# How to find domain for f(x) = x^2+3?

The domain is the whole set $\setminus m a t h \boldsymbol{R}$.
The domain of a function is the set of value you can give as input to the function. Now, your function takes a number $x$, squares it (${x}^{2}$), and then adds $3$: (${x}^{2} + 3$).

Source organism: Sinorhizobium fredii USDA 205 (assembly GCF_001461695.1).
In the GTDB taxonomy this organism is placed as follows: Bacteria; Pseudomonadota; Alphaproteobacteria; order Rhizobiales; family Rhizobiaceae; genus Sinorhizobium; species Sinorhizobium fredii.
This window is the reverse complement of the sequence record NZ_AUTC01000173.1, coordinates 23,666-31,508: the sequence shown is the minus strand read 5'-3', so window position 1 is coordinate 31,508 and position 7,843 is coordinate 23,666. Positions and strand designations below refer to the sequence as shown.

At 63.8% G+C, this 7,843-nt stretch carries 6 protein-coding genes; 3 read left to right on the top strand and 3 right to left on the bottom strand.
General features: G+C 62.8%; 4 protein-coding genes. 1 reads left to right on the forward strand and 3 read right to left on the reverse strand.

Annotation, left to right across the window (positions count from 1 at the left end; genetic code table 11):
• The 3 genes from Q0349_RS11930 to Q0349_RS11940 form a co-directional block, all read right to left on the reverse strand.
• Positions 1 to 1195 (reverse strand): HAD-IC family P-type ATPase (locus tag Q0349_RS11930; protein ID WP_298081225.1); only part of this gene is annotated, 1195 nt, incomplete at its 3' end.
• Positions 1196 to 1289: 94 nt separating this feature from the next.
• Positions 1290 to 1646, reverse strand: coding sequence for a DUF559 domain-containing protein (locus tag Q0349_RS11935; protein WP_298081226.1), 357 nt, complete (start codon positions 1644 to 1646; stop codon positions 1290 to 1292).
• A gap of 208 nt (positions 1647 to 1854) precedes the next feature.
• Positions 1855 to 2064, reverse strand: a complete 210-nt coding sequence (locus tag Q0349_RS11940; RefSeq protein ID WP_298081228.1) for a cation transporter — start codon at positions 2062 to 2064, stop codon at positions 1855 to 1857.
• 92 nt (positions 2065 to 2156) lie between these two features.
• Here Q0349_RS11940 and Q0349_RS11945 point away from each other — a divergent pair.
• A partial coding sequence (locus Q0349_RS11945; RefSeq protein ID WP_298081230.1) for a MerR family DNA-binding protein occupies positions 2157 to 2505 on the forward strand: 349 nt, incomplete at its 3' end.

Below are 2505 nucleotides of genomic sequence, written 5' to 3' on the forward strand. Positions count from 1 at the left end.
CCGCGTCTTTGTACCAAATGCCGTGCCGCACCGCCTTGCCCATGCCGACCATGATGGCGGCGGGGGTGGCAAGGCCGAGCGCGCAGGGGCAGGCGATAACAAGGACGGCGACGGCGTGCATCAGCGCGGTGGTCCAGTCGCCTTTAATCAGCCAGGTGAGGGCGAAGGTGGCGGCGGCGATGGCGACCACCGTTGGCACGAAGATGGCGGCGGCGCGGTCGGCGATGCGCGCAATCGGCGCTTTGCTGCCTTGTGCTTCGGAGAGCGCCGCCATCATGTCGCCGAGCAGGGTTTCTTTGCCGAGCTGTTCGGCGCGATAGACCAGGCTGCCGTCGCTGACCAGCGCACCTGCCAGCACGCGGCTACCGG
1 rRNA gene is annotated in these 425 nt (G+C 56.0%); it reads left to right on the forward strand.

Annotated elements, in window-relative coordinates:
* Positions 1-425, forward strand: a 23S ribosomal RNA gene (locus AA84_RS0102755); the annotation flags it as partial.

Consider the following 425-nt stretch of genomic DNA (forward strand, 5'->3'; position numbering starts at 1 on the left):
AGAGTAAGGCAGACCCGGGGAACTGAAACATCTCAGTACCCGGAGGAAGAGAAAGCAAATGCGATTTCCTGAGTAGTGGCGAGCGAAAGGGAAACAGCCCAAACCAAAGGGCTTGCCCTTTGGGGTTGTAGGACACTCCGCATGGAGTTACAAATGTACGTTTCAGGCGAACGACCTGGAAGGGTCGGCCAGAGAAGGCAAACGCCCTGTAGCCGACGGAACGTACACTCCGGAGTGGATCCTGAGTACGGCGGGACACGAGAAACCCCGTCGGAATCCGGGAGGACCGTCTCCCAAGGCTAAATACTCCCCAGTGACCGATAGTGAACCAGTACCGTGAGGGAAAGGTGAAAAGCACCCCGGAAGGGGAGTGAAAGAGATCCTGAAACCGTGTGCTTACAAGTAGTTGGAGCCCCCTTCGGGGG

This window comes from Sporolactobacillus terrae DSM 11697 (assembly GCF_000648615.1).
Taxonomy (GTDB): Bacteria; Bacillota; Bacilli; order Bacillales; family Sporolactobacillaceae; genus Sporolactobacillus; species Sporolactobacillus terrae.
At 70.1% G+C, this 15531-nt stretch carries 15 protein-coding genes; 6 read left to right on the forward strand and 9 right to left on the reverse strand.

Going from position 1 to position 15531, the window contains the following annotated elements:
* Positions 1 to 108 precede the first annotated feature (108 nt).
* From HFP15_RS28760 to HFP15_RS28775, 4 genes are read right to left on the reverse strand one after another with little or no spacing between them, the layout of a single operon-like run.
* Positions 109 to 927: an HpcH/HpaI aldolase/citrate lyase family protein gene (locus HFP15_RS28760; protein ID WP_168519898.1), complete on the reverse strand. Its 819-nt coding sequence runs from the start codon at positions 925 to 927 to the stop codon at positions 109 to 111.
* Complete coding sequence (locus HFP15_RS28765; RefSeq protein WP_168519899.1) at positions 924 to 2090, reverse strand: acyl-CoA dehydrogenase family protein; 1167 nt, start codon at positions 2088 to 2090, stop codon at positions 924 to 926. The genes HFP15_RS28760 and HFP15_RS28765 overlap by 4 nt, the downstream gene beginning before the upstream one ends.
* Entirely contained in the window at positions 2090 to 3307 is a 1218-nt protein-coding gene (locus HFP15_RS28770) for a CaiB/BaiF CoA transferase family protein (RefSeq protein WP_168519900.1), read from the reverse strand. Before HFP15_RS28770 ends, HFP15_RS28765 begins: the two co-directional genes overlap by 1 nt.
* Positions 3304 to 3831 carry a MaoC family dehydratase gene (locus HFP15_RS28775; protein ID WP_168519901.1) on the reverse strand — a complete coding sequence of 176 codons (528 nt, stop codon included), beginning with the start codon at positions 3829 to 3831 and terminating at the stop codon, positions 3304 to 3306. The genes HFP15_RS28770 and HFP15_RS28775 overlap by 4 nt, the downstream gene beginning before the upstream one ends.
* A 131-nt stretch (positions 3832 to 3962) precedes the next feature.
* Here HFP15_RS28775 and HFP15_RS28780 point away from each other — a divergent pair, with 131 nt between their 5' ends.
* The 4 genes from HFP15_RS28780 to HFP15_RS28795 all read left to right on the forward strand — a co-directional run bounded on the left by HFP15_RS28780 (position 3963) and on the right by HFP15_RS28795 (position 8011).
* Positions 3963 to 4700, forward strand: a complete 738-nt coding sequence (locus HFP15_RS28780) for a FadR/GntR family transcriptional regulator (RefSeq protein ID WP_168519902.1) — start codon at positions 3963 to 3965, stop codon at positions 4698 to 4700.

The question is: is there any number which can't be squared? And the answer is no: we can square any real number, since it is always a legit operation. Needless to say, we can also always add $3$ to any number. So, there are no numbers to exclude from the domain.